* * * * * *
(6) I understand and agree that this Agreement is governed and shall be construed under the laws of Indiana, without regard to conflict of law requirements of any state, and I hereby agree and submit to the jurisdiction of the courts of Indiana. Any claim by me under this Agreement shall be brought only in a court of competent jurisdiction in Marion County, Indiana.
Appellee's App. p. 16. The Bulletin of Information referred to in this agreement states in part:
K. Security and Confidentiality.
All examinations, examination materials, answer sheets, grading materials and clinical materials used in the COMLEX-USA examinations are the property of the NBOME and are protected by the copyrights laws of the United States. All rights are reserved by the NBOME. Only authorized proctors or other authorized agents or employees of the NBOME shall have custody or control of the examination and the examination materials.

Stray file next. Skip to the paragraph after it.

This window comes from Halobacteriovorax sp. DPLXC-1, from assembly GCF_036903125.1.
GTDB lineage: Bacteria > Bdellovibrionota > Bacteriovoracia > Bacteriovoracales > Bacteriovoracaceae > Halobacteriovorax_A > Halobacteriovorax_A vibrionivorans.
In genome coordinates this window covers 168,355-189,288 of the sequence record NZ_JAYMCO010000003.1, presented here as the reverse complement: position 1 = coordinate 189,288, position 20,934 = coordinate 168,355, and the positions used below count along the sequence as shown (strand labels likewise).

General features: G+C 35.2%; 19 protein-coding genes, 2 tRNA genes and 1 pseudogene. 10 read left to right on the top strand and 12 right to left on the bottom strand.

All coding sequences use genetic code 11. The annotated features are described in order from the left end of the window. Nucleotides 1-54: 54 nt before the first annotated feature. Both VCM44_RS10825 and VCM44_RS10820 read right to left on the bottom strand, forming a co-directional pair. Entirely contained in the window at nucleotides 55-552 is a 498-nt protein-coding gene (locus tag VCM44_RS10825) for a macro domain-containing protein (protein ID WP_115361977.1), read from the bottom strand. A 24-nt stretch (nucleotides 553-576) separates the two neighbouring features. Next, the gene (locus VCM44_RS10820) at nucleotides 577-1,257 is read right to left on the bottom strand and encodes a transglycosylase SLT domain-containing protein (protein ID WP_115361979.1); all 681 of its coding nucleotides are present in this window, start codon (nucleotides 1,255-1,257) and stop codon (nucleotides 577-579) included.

Candidates may have access to the examination only while it is being administered and only under the supervision of authorized proctors. Post examination discussion or review by candidates of the examination or examination material is strictly prohibited. Copyright laws also prohibit unauthorized acquisition, use, or disclosure of the examination or examination materials.
All candidates are reminded that any discussion or disclosure of any aspect of the test items or the clinical cases or standardized patients either during the examination or after the examination is strictly prohibited and could invalidate their scores or disqualify them from taking any further NBOME examinations.
Id. at 116.
On August 7, 2007, Jallali sued NBOME in Broward County, Florida, seeking to access the exams NBOME had administered to him, the answer keys to those exams, and NBOME's methodology of scoring the COMLEX-USA exams. Jallali subsequently sought an injunction preventing NBOME from giving the COMLEX-USA exams in Florida. On April 28, 2008, the Florida court denied NBOME's motion to dismiss Jallali's lawsuit.